A psychological self-portrait, a clear-eyed social study, and a profound meditation upon the artistic process, Marcel Proust's monumental, encyclopedic masterpiece A la recherché du temps perdu (In Search of Lost Time) changed the course of 20th-century literature. Swann's Way, the first volume, introduces the novel's major themes and its unnamed narrator, an introspective man drawn, in his youth, to fashionable society, like the author himself. Through his narrator's consciousness, Proust offers readers a comprehensive portrait of the high society of Paris from the 1870s through the First World War.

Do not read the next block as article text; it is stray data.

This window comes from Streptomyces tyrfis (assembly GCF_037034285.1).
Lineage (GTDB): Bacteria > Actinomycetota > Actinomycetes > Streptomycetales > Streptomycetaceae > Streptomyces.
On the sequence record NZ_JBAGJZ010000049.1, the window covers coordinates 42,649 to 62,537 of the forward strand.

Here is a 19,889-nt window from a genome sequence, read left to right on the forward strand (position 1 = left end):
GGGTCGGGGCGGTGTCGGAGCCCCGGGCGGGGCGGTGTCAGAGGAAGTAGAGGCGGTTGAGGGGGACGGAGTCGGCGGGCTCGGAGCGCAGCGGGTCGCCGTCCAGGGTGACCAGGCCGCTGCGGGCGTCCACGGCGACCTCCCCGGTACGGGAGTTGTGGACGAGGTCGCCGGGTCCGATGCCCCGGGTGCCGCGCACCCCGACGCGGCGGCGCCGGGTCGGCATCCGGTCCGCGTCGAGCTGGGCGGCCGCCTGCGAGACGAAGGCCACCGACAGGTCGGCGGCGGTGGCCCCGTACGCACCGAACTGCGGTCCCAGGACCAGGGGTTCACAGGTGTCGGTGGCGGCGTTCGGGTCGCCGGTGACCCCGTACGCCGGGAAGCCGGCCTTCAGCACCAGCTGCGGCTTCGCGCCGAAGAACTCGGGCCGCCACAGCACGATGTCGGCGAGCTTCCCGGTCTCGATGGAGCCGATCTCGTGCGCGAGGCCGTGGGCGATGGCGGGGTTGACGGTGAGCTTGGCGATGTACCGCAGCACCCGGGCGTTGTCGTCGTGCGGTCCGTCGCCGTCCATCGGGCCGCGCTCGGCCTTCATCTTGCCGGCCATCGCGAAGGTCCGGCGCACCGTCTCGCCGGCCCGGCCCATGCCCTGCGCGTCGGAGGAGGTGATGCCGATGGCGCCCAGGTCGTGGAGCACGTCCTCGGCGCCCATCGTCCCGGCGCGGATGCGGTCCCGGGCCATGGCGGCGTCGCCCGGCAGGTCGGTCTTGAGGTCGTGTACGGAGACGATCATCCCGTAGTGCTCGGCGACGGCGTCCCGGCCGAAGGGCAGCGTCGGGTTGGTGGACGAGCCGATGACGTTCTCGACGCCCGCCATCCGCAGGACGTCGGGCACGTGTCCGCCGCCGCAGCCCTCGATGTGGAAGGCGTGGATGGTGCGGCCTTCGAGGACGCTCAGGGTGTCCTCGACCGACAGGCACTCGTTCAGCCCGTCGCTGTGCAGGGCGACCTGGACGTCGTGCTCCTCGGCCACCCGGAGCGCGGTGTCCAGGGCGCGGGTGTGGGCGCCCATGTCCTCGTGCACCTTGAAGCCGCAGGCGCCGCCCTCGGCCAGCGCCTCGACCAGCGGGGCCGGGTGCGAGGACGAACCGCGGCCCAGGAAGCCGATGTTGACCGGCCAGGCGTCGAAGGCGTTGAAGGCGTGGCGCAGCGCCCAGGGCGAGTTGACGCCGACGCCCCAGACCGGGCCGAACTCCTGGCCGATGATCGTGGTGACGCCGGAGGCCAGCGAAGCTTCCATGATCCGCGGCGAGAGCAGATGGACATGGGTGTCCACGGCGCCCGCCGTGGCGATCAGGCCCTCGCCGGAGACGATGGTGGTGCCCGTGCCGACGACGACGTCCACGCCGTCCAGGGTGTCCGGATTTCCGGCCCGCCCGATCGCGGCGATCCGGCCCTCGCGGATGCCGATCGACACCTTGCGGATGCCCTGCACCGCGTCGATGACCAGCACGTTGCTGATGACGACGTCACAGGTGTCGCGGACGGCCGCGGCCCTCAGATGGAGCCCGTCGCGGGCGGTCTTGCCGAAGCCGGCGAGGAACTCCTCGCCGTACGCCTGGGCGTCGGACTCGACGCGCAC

Swann's Way begins with the narrator's reminiscences of early childhood — including, famously, his evocative memory of eating a pastry called a madeleine — and his fascination with what seemed the separate worlds of his family's various neighbors and acquaintances. He then turns his focus to the wealthy connoisseur Charles Swann and his obsessive relationship with the vulgar but radiant courtesan Odette, chronicling in detail the milieu in which it is enacted and its unfortunate effects on him.
Du côté de chez Swann first appeared in 1913. It is a bitingly satiric, often comic evocation of French society that addresses a range of philosophical questions about perception, memory, desire, art, family, and politics. On its own or as part of a larger work, it is a rich search for a reality that transcends the passage of time.